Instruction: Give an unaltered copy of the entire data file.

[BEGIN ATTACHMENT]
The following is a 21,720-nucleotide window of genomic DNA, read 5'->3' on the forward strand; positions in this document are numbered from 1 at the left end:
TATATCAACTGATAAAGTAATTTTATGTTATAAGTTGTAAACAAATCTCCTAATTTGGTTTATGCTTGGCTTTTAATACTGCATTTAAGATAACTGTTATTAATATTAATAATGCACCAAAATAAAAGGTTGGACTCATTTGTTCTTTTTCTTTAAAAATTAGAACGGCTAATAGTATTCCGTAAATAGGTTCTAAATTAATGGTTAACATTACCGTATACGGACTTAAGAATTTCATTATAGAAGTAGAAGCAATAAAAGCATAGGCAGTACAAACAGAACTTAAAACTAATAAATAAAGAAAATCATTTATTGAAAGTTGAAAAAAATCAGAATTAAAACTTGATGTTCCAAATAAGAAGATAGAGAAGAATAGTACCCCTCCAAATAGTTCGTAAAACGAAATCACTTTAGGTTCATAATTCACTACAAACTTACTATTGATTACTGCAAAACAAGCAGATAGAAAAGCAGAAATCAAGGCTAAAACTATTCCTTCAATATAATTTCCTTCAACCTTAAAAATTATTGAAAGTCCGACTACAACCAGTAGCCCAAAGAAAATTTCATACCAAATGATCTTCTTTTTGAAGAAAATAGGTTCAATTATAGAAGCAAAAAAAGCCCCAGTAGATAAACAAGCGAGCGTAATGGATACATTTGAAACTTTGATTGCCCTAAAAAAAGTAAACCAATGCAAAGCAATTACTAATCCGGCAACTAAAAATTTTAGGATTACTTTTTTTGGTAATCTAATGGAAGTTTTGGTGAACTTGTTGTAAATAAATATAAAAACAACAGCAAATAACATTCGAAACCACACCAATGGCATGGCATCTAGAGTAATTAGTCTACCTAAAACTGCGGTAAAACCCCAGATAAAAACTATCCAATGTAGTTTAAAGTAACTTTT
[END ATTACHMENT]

The following is a 21,720-nucleotide window of genomic DNA, read 5'->3' on the forward strand; positions in this document are numbered from 1 at the left end:
TATATCAACTGATAAAGTAATTTTATGTTATAAGTTGTAAACAAATCTCCTAATTTGGTTTATGCTTGGCTTTTAATACTGCATTTAAGATAACTGTTATTAATATTAATAATGCACCAAAATAAAAGGTTGGACTCATTTGTTCTTTTTCTTTAAAAATTAGAACGGCTAATAGTATTCCGTAAATAGGTTCTAAATTAATGGTTAACATTACCGTATACGGACTTAAGAATTTCATTATAGAAGTAGAAGCAATAAAAGCATAGGCAGTACAAACAGAACTTAAAACTAATAAATAAAGAAAATCATTTATTGAAAGTTGAAAAAAATCAGAATTAAAACTTGATGTTCCAAATAAGAAGATAGAGAAGAATAGTACCCCTCCAAATAGTTCGTAAAACGAAATCACTTTAGGTTCATAATTCACTACAAACTTACTATTGATTACTGCAAAACAAGCAGATAGAAAAGCAGAAATCAAGGCTAAAACTATTCCTTCAATATAATTTCCTTCAACCTTAAAAATTATTGAAAGTCCGACTACAACCAGTAGCCCAAAGAAAATTTCATACCAAATGATCTTCTTTTTGAAGAAAATAGGTTCAATTATAGAAGCAAAAAAAGCCCCAGTAGATAAACAAGCGAGCGTAATGGATACATTTGAAACTTTGATTGCCCTAAAAAAAGTAAACCAATGCAAAGCAATTACTAATCCGGCAACTAAAAATTTTAGGATTACTTTTTTTGGTAATCTAATGGAAGTTTTGGTGAACTTGTTGTAAATAAATATAAAAACAACAGCAAATAACATTCGAAACCACACCAATGGCATGGCATCTAGAGTAATTAGTCTACCTAAAACTGCGGTAAAACCCCAGATAAAAACTATCCAATGTAGTTTAAAGTAACTTTT